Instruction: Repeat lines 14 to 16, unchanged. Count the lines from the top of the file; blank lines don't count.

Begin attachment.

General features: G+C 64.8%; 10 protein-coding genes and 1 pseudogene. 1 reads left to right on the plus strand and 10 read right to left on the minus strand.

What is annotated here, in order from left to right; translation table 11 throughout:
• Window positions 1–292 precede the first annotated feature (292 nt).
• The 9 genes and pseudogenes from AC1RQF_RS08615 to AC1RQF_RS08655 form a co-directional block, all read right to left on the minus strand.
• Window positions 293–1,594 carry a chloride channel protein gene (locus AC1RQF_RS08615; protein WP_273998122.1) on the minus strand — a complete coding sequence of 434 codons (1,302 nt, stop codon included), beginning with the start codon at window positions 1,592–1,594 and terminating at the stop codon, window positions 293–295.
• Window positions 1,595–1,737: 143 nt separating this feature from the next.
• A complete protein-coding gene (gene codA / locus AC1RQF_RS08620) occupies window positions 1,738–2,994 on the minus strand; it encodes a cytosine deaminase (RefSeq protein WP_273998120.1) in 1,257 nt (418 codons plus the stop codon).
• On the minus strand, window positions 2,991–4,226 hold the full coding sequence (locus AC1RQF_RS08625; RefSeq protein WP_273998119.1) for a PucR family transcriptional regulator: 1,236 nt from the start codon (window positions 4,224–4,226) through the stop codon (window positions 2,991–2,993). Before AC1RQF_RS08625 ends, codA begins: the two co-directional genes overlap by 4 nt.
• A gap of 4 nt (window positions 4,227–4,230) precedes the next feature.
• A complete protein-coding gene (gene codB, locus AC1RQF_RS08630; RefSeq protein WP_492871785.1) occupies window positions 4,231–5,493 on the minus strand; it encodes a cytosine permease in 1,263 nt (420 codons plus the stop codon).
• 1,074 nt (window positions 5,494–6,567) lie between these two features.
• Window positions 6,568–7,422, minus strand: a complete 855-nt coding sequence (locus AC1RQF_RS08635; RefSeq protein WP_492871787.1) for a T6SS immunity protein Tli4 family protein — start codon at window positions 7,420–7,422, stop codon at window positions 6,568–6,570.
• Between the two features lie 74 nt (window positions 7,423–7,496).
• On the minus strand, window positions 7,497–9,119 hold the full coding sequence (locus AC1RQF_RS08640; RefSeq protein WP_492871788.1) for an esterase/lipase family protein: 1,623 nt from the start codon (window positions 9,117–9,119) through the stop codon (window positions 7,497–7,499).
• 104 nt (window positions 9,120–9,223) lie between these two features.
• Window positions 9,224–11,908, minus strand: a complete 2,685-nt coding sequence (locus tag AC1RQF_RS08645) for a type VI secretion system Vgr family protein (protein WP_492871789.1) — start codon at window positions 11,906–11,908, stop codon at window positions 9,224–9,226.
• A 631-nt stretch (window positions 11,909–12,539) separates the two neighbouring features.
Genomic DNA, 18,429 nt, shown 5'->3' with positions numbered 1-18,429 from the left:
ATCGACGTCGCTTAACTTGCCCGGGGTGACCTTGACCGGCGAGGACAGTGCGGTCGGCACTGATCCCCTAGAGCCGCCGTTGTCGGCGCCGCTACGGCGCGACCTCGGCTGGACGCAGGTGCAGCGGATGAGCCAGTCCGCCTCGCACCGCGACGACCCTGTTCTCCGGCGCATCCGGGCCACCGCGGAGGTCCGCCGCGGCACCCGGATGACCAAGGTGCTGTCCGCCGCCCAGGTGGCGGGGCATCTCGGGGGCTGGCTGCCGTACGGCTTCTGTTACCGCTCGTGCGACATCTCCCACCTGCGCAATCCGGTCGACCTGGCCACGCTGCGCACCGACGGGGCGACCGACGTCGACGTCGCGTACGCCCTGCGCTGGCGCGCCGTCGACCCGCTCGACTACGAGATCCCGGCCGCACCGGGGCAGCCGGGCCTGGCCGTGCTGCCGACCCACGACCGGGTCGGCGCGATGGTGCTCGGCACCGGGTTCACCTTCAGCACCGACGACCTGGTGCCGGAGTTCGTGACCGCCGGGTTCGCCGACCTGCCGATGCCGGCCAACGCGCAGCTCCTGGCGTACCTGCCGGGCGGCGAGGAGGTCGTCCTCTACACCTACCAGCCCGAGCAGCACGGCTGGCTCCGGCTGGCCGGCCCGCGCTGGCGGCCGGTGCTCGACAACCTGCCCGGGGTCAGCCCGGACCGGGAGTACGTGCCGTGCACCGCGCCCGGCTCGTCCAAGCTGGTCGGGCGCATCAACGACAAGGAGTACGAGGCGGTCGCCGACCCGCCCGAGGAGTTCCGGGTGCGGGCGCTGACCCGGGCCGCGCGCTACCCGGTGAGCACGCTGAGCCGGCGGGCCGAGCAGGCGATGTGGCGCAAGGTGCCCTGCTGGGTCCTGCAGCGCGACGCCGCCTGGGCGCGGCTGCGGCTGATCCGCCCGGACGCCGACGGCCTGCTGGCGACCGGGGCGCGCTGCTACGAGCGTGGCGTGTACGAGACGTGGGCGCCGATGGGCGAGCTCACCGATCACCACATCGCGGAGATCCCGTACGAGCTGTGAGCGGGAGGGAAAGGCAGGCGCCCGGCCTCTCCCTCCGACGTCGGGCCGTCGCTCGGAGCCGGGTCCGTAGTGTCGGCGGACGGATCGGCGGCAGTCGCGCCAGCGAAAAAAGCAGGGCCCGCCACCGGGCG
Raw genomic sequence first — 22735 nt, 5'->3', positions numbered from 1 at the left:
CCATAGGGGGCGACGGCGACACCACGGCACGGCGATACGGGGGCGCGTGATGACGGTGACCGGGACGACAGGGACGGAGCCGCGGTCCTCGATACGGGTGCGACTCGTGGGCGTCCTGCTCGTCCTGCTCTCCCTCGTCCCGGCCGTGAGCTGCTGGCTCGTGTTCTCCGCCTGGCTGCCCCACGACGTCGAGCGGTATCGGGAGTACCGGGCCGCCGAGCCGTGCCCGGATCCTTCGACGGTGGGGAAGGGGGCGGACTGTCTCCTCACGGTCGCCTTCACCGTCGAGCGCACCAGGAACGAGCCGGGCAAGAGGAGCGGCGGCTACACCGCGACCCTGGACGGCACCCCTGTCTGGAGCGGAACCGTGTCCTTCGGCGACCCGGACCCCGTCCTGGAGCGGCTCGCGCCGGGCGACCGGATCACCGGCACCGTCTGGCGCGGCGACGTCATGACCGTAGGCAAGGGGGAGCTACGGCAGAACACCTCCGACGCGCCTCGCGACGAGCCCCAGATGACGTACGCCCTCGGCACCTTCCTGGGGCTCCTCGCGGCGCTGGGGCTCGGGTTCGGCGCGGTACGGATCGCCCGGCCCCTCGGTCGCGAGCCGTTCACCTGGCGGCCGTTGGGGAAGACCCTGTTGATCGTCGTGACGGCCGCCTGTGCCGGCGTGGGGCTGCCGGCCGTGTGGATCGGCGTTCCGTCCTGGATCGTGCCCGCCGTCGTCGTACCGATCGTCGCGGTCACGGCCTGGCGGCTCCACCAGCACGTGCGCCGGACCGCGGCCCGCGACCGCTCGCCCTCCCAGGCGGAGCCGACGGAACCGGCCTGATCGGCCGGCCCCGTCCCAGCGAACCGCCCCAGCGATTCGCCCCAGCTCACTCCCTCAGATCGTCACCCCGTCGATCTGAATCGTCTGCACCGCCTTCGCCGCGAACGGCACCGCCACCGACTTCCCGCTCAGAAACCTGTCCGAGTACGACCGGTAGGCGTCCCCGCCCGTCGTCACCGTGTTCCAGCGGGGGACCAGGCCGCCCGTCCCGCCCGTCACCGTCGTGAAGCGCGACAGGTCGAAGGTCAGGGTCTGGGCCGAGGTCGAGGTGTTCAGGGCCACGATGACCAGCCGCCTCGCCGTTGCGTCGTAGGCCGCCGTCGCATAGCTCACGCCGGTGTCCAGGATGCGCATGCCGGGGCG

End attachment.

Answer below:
• On the minus strand, window positions 7,497–9,119 hold the full coding sequence (locus AC1RQF_RS08640; RefSeq protein WP_492871788.1) for an esterase/lipase family protein: 1,623 nt from the start codon (window positions 9,117–9,119) through the stop codon (window positions 7,497–7,499).
• 104 nt (window positions 9,120–9,223) lie between these two features.
• Window positions 9,224–11,908, minus strand: a complete 2,685-nt coding sequence (locus tag AC1RQF_RS08645) for a type VI secretion system Vgr family protein (protein WP_492871789.1) — start codon at window positions 11,906–11,908, stop codon at window positions 9,224–9,226.